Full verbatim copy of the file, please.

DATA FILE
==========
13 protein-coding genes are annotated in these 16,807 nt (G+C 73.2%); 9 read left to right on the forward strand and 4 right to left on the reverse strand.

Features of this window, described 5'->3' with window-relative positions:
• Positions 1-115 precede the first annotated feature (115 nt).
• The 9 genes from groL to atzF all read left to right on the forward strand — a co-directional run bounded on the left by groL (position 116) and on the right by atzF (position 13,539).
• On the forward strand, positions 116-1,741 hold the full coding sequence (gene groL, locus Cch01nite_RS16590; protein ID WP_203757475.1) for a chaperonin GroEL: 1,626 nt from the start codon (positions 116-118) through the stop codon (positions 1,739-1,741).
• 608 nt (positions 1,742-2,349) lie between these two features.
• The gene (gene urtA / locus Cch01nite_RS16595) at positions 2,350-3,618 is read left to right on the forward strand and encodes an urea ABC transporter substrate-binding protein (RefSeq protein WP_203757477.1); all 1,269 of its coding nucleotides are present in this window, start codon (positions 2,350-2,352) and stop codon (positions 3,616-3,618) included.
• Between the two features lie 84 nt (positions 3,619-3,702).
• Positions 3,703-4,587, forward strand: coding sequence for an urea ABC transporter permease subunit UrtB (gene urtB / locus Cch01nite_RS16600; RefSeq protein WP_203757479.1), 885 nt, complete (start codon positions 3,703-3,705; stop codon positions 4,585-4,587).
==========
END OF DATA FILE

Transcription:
13 protein-coding genes are annotated in these 16,807 nt (G+C 73.2%); 9 read left to right on the forward strand and 4 right to left on the reverse strand.

Features of this window, described 5'->3' with window-relative positions:
• Positions 1-115 precede the first annotated feature (115 nt).
• The 9 genes from groL to atzF all read left to right on the forward strand — a co-directional run bounded on the left by groL (position 116) and on the right by atzF (position 13,539).
• On the forward strand, positions 116-1,741 hold the full coding sequence (gene groL, locus Cch01nite_RS16590; protein ID WP_203757475.1) for a chaperonin GroEL: 1,626 nt from the start codon (positions 116-118) through the stop codon (positions 1,739-1,741).
• 608 nt (positions 1,742-2,349) lie between these two features.
• The gene (gene urtA / locus Cch01nite_RS16595) at positions 2,350-3,618 is read left to right on the forward strand and encodes an urea ABC transporter substrate-binding protein (RefSeq protein WP_203757477.1); all 1,269 of its coding nucleotides are present in this window, start codon (positions 2,350-2,352) and stop codon (positions 3,616-3,618) included.
• Between the two features lie 84 nt (positions 3,619-3,702).
• Positions 3,703-4,587, forward strand: coding sequence for an urea ABC transporter permease subunit UrtB (gene urtB / locus Cch01nite_RS16600; RefSeq protein WP_203757479.1), 885 nt, complete (start codon positions 3,703-3,705; stop codon positions 4,585-4,587).